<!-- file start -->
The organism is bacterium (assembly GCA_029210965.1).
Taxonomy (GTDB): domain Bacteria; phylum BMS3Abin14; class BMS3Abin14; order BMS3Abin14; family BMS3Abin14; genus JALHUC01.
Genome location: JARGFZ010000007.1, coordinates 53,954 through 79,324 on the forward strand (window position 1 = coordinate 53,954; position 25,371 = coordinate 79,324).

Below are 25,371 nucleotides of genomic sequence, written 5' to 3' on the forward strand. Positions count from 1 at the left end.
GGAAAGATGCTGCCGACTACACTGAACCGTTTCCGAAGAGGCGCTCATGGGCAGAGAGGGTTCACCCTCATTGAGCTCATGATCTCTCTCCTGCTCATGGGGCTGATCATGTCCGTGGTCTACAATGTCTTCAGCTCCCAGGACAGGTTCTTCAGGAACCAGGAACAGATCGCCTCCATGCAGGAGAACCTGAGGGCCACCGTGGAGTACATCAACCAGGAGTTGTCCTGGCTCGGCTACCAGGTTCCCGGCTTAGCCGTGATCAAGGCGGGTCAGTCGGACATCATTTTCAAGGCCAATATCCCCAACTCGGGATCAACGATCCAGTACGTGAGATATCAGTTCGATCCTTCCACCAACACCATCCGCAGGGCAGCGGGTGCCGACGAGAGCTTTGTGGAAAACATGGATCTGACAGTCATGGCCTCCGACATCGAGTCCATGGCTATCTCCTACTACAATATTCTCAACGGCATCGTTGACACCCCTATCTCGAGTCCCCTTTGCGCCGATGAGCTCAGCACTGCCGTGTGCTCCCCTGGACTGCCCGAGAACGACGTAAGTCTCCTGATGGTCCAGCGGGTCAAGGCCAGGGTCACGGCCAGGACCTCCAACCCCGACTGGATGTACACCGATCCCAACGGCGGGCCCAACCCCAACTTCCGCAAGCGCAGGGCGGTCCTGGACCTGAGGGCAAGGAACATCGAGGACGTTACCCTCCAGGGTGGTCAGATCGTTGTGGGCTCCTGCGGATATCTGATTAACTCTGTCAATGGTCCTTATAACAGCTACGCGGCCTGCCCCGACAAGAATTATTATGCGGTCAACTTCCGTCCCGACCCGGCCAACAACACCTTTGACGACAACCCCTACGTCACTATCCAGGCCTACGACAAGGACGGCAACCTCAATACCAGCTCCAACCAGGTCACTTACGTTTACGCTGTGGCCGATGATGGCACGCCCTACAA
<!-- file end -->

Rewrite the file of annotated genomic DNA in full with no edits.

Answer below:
The organism is bacterium (assembly GCA_029210965.1).
Taxonomy (GTDB): domain Bacteria; phylum BMS3Abin14; class BMS3Abin14; order BMS3Abin14; family BMS3Abin14; genus JALHUC01.
Genome location: JARGFZ010000007.1, coordinates 53,954 through 79,324 on the forward strand (window position 1 = coordinate 53,954; position 25,371 = coordinate 79,324).

Below are 25,371 nucleotides of genomic sequence, written 5' to 3' on the forward strand. Positions count from 1 at the left end.
GGAAAGATGCTGCCGACTACACTGAACCGTTTCCGAAGAGGCGCTCATGGGCAGAGAGGGTTCACCCTCATTGAGCTCATGATCTCTCTCCTGCTCATGGGGCTGATCATGTCCGTGGTCTACAATGTCTTCAGCTCCCAGGACAGGTTCTTCAGGAACCAGGAACAGATCGCCTCCATGCAGGAGAACCTGAGGGCCACCGTGGAGTACATCAACCAGGAGTTGTCCTGGCTCGGCTACCAGGTTCCCGGCTTAGCCGTGATCAAGGCGGGTCAGTCGGACATCATTTTCAAGGCCAATATCCCCAACTCGGGATCAACGATCCAGTACGTGAGATATCAGTTCGATCCTTCCACCAACACCATCCGCAGGGCAGCGGGTGCCGACGAGAGCTTTGTGGAAAACATGGATCTGACAGTCATGGCCTCCGACATCGAGTCCATGGCTATCTCCTACTACAATATTCTCAACGGCATCGTTGACACCCCTATCTCGAGTCCCCTTTGCGCCGATGAGCTCAGCACTGCCGTGTGCTCCCCTGGACTGCCCGAGAACGACGTAAGTCTCCTGATGGTCCAGCGGGTCAAGGCCAGGGTCACGGCCAGGACCTCCAACCCCGACTGGATGTACACCGATCCCAACGGCGGGCCCAACCCCAACTTCCGCAAGCGCAGGGCGGTCCTGGACCTGAGGGCAAGGAACATCGAGGACGTTACCCTCCAGGGTGGTCAGATCGTTGTGGGCTCCTGCGGATATCTGATTAACTCTGTCAATGGTCCTTATAACAGCTACGCGGCCTGCCCCGACAAGAATTATTATGCGGTCAACTTCCGTCCCGACCCGGCCAACAACACCTTTGACGACAACCCCTACGTCACTATCCAGGCCTACGACAAGGACGGCAACCTCAATACCAGCTCCAACCAGGTCACTTACGTTTACGCTGTGGCCGATGATGGCACGCCCTACAA